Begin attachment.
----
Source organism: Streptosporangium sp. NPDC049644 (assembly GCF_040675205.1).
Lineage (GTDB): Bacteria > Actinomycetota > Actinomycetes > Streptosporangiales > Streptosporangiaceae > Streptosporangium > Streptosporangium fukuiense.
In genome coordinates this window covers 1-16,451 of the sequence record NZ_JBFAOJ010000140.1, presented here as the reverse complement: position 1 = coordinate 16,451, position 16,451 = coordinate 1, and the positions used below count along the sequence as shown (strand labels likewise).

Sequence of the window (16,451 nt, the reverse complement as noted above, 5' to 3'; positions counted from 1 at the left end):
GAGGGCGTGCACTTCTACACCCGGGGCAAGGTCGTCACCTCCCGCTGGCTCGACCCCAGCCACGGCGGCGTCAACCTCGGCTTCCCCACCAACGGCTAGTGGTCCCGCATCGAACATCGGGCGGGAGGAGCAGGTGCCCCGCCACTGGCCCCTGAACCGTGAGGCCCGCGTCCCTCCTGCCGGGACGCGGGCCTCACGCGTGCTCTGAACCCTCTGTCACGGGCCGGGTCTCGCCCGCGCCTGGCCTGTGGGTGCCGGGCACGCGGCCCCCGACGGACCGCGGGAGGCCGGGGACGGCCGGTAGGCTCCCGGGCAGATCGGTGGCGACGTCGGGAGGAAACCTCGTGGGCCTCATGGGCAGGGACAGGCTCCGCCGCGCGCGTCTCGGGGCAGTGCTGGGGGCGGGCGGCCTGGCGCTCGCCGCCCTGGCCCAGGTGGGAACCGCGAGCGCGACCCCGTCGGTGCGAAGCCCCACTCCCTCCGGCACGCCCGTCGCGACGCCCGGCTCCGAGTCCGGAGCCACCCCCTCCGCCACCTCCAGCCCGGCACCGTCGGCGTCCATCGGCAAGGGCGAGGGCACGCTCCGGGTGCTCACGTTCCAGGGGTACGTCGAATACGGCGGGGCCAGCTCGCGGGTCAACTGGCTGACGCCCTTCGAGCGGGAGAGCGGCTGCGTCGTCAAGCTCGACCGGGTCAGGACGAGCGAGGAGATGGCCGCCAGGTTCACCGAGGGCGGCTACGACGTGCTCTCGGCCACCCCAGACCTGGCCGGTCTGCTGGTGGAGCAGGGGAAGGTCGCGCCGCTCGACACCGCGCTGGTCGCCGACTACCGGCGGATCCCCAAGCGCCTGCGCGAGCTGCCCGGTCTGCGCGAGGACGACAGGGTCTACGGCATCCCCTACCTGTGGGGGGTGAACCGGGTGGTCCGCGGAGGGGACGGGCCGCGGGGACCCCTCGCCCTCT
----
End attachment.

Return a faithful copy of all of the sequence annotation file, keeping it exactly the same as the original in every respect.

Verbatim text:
Source organism: Streptosporangium sp. NPDC049644 (assembly GCF_040675205.1).
Lineage (GTDB): Bacteria > Actinomycetota > Actinomycetes > Streptosporangiales > Streptosporangiaceae > Streptosporangium > Streptosporangium fukuiense.
In genome coordinates this window covers 1-16,451 of the sequence record NZ_JBFAOJ010000140.1, presented here as the reverse complement: position 1 = coordinate 16,451, position 16,451 = coordinate 1, and the positions used below count along the sequence as shown (strand labels likewise).

Sequence of the window (16,451 nt, the reverse complement as noted above, 5' to 3'; positions counted from 1 at the left end):
GAGGGCGTGCACTTCTACACCCGGGGCAAGGTCGTCACCTCCCGCTGGCTCGACCCCAGCCACGGCGGCGTCAACCTCGGCTTCCCCACCAACGGCTAGTGGTCCCGCATCGAACATCGGGCGGGAGGAGCAGGTGCCCCGCCACTGGCCCCTGAACCGTGAGGCCCGCGTCCCTCCTGCCGGGACGCGGGCCTCACGCGTGCTCTGAACCCTCTGTCACGGGCCGGGTCTCGCCCGCGCCTGGCCTGTGGGTGCCGGGCACGCGGCCCCCGACGGACCGCGGGAGGCCGGGGACGGCCGGTAGGCTCCCGGGCAGATCGGTGGCGACGTCGGGAGGAAACCTCGTGGGCCTCATGGGCAGGGACAGGCTCCGCCGCGCGCGTCTCGGGGCAGTGCTGGGGGCGGGCGGCCTGGCGCTCGCCGCCCTGGCCCAGGTGGGAACCGCGAGCGCGACCCCGTCGGTGCGAAGCCCCACTCCCTCCGGCACGCCCGTCGCGACGCCCGGCTCCGAGTCCGGAGCCACCCCCTCCGCCACCTCCAGCCCGGCACCGTCGGCGTCCATCGGCAAGGGCGAGGGCACGCTCCGGGTGCTCACGTTCCAGGGGTACGTCGAATACGGCGGGGCCAGCTCGCGGGTCAACTGGCTGACGCCCTTCGAGCGGGAGAGCGGCTGCGTCGTCAAGCTCGACCGGGTCAGGACGAGCGAGGAGATGGCCGCCAGGTTCACCGAGGGCGGCTACGACGTGCTCTCGGCCACCCCAGACCTGGCCGGTCTGCTGGTGGAGCAGGGGAAGGTCGCGCCGCTCGACACCGCGCTGGTCGCCGACTACCGGCGGATCCCCAAGCGCCTGCGCGAGCTGCCCGGTCTGCGCGAGGACGACAGGGTCTACGGCATCCCCTACCTGTGGGGGGTGAACCGGGTGGTCCGCGGAGGGGACGGGCCGCGGGGACCCCTCGCCCTCT